I have had a love affair with horses as long as I can remember. I have also had some wild experiences with them as well. Growing up in England, I rode at the Royal Riding Academy when I was about 8 years old. This was particularly interesting, as, not only did we ride in a ring but also through the parks. One day I was riding in the main ring and there was a huge jump in the middle, I hadn’t started jumping yet, so the exercise was to make a figure 8 around the jump, well my horse took one look at the very high jump and went right for it. Before I knew what was happening, my hard hat fell in front of my face and I missed not only the jump, but also my mother seeing her life flash in front of her. Supposedly, I took the jump perfectly! And that’s when it was decided I could start jumping, only this time I wanted to be able to see it! When we moved to the States, my grandmother had rented me my first horse for the summer. Bubbles and I fell instantly in love and I couldn’t believe she had to go back to her real home when the summertime was over. After Bubbles, my other horses were Corky and then a beautiful bay named Butterscotch Morsh, who was blind in one eye. One day I was working with my teacher in the ring, when a bunch of kids in a pick up truck drove by, screaming out the window and honking their horn repeatedly. Butterscotch’s blind eye was turned to the road and she took off heading straight for a huge cement wall, this time I could “see” and I could see we would never be able to jump it. Truly, things went in slow motion and I was wondering how this was going to turn out. Again, my poor mom saw her life flash in front of her as Butterscotch stopped on a dime and put her head down to the ground. I bumped out of the saddle and slid down her neck. I was completely safe!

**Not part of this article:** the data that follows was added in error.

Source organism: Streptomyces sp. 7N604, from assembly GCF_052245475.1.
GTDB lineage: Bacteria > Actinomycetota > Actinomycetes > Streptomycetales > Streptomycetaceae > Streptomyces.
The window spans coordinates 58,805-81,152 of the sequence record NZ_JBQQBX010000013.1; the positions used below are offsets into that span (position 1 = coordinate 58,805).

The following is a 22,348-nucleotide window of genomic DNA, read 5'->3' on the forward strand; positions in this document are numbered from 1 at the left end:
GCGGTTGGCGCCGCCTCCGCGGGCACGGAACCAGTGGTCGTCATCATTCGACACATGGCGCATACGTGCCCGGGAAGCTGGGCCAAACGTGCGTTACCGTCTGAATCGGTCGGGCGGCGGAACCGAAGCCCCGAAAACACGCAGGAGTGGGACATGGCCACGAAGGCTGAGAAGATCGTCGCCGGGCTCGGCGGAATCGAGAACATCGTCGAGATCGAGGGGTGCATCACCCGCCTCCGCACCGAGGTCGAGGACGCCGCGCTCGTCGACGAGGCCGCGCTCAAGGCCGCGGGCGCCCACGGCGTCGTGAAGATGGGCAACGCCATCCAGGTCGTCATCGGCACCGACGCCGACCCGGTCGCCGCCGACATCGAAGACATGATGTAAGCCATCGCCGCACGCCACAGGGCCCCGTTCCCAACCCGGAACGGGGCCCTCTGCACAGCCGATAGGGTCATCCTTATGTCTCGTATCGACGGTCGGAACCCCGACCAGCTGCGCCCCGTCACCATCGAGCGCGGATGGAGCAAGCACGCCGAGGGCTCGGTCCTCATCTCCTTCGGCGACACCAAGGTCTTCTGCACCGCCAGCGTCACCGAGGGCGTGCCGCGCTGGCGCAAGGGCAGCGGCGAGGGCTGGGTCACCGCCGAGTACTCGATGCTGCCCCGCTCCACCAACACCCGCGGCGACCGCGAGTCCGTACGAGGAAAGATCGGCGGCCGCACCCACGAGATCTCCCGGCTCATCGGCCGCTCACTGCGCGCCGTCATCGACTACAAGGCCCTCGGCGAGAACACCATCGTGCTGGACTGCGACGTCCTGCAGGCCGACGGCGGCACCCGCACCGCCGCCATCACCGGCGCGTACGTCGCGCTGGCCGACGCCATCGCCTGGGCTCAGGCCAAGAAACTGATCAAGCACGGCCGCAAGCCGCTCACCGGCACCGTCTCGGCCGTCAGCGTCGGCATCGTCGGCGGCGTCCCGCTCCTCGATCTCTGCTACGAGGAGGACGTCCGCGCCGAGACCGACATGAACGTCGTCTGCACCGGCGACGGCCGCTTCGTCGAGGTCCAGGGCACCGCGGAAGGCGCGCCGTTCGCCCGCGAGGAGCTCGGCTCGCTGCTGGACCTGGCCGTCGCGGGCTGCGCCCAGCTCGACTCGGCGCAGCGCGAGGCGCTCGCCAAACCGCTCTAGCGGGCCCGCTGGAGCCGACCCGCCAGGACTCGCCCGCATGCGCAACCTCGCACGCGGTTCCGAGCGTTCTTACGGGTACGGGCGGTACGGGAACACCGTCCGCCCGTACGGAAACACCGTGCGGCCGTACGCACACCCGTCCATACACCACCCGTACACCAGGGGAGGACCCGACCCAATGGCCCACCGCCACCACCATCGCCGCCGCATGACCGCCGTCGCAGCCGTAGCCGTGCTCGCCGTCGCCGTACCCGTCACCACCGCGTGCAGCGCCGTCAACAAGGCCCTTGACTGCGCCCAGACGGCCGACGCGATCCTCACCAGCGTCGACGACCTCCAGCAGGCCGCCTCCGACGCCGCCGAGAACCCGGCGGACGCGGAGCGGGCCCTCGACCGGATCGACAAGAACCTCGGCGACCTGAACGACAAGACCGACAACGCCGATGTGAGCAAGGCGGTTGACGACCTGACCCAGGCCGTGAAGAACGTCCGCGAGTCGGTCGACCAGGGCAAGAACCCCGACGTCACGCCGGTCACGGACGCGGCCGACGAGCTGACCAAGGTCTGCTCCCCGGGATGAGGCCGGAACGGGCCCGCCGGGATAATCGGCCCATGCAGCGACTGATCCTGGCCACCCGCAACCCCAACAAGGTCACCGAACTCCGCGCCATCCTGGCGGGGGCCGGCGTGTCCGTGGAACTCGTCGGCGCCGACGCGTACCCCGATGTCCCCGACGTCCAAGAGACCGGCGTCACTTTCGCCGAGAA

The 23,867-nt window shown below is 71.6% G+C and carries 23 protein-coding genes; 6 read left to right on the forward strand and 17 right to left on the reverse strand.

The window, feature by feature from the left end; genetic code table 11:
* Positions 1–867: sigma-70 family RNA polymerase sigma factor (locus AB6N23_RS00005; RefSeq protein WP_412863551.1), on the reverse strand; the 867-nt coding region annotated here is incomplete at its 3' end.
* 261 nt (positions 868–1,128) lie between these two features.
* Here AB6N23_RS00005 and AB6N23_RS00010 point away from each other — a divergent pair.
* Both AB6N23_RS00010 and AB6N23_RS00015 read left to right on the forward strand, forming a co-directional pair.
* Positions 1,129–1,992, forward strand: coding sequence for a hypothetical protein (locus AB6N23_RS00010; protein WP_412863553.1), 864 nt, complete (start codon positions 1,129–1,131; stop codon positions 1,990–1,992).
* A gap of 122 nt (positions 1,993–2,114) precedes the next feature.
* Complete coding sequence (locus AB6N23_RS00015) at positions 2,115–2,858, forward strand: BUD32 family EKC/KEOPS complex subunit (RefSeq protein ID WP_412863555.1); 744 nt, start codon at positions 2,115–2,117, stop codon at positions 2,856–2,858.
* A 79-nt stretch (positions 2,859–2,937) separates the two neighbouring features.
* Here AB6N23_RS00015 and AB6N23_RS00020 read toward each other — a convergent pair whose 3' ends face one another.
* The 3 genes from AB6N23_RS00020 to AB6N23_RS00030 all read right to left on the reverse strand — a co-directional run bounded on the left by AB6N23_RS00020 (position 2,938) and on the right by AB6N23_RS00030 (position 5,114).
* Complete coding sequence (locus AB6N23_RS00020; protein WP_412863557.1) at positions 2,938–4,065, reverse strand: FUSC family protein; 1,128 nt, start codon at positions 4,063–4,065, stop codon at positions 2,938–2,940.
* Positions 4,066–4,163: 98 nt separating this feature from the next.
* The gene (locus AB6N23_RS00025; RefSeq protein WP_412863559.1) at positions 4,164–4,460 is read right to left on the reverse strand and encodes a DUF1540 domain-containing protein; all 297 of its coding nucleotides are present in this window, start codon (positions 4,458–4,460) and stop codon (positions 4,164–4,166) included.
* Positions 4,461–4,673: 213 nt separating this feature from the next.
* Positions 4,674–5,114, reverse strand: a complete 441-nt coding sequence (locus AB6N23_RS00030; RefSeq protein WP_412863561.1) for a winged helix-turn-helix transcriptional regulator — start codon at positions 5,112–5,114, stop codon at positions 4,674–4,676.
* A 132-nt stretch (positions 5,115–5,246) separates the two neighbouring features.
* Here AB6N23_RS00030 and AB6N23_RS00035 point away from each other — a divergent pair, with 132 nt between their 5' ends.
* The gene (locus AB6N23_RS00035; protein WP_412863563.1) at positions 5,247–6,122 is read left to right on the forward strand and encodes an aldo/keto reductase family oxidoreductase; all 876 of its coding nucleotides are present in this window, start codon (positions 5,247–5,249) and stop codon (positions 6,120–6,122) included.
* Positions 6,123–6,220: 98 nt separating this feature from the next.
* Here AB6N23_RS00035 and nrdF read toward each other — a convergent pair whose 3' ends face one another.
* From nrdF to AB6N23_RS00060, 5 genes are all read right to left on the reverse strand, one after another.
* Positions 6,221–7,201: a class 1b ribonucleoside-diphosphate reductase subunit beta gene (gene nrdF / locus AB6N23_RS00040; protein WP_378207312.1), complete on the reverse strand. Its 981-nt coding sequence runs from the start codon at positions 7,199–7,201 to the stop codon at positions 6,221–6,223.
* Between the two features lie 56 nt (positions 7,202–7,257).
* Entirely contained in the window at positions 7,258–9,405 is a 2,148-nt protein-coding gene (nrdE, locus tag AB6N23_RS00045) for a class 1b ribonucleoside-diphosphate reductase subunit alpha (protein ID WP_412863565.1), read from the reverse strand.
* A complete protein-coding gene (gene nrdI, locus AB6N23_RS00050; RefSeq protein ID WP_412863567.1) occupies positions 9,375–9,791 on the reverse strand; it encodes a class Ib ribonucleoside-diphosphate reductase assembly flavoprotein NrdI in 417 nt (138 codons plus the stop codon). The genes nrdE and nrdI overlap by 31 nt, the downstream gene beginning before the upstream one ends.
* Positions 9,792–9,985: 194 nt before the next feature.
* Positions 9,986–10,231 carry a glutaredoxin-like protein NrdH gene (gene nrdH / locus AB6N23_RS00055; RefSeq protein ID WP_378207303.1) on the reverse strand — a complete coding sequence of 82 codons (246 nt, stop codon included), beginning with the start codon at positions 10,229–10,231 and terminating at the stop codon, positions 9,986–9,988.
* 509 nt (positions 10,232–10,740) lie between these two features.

I started riding with my friends, Erika Shaevitz (now Huggins and co-president of production for Imagine) and Elizabeth and Claudia Winkelman every Saturday from 5th to 6th grade. We spent all day taking-riding classes, learning about horses and their care and rescuing birds. It was an incredible time for me. I started to compete and my first time out, I won 2nd place!